I continue to work on my “Towers Project”. The idea is to document the towers of Finsbury, Islington and Camden, or at least the ones I can see from my window.
I did a “Skyline” previously which you can see on this link.
Here are two smaller etchings, Towers East and Towers West, both 10.5cm by 15cm. I finished Towers West yesterday.
These two together form a panorama. I used Towers East in a Chine Collé course. See this link.
The two prominent towers at the front are part of a Peabody Estate, the “Roscoe Estate” on Roscoe Street. The one on the left is “Peabody Tower” and the one on the right is “St Mary’s Tower”. The low house at the very front on the left is Fortune House, on Fortune Street. I have drawn Peabody Tower in an urban sketch, see this link.
These etchings are aquatint on copper. Here is work in progress on “Towers West”.
Drawing “Towers West” on hard ground using an etching spike.
“Towers West” print: hard ground etching
I drew the picture in hard ground using an etching spike, then etched it in acid called “Edinburgh Etch” for 20minutes. The resulting print is shown above on the right.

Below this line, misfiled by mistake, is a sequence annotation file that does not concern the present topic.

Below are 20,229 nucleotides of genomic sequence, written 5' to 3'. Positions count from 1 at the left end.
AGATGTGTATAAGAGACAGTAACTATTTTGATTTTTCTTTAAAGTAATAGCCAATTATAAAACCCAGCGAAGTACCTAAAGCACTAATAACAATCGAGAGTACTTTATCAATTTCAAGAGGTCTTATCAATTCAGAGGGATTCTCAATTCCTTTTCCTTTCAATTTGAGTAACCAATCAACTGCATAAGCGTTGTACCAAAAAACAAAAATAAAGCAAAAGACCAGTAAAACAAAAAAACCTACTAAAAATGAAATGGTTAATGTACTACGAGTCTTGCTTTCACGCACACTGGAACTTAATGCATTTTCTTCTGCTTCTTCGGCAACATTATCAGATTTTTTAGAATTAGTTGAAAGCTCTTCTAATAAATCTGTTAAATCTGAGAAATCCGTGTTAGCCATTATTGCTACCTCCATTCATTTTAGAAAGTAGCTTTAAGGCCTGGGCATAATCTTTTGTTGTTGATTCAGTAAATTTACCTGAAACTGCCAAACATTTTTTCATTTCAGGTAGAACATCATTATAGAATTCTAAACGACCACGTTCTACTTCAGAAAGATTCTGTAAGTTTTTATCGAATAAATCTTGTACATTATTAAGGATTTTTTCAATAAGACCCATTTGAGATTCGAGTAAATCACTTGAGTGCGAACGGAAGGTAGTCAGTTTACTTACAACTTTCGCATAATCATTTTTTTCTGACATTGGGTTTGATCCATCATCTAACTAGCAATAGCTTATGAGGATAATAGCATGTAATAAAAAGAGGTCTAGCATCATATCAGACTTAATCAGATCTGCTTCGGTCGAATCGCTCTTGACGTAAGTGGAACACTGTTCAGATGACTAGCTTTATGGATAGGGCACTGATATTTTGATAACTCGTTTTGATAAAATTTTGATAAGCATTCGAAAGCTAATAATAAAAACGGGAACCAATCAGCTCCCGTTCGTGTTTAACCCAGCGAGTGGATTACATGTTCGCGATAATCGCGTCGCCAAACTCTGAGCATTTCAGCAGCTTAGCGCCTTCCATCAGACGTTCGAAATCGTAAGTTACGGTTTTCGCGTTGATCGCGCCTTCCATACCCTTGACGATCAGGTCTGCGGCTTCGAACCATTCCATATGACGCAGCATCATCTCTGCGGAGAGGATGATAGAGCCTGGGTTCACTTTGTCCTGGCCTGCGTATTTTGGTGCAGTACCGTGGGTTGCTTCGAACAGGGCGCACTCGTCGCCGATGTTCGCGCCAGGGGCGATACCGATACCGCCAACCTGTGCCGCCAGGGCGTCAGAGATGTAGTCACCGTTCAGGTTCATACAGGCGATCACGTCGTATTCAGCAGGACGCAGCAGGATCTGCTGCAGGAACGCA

Then I put resin dust, called Aquatint, on the plate, and set it with a gas burner. I paint varnish on top of the Aquatint, to make the shapes, then dip in acid, then paint more, then dip. Towers West is 6 dips. The sky is a technique called “spit bite”: I just paint the acid on, wait 20 seconds, and wash it off.
Here is a gallery of prints I made yesterday, experimenting with a technique called “Chine Collé” – thin paper glued. The idea is to introduce colour, by using a thin piece of paper which is sandwiched between the printing paper (white) and the inked copper plate.
This was a workshop led by Damien Grist at East London Printmakers. I used plates I’d made previously.
My favourite print is this one, based on my “Towers East” plate:
Here are other examples. Each print is unique.
Here’s what I learned:
The glue that’s used to fasten the thin paper is wallpaper paste. This is wet, and allows the thin paper to shrink as the assembly dries. It also contains fungicides. Traditionally, Japanese printmakers use rice glue.
The thin paper doesn’t take the ink as well as the white print paper. So sometimes the image is disrupted.
This is a fast technique for adding colour. And it’s fun: the result is a bit of a surprise.
Japanese printmakers use “Gampi” paper for Chine Collé. Tissue paper is an alternative. Newsprint works quite well, and also takes the black ink well.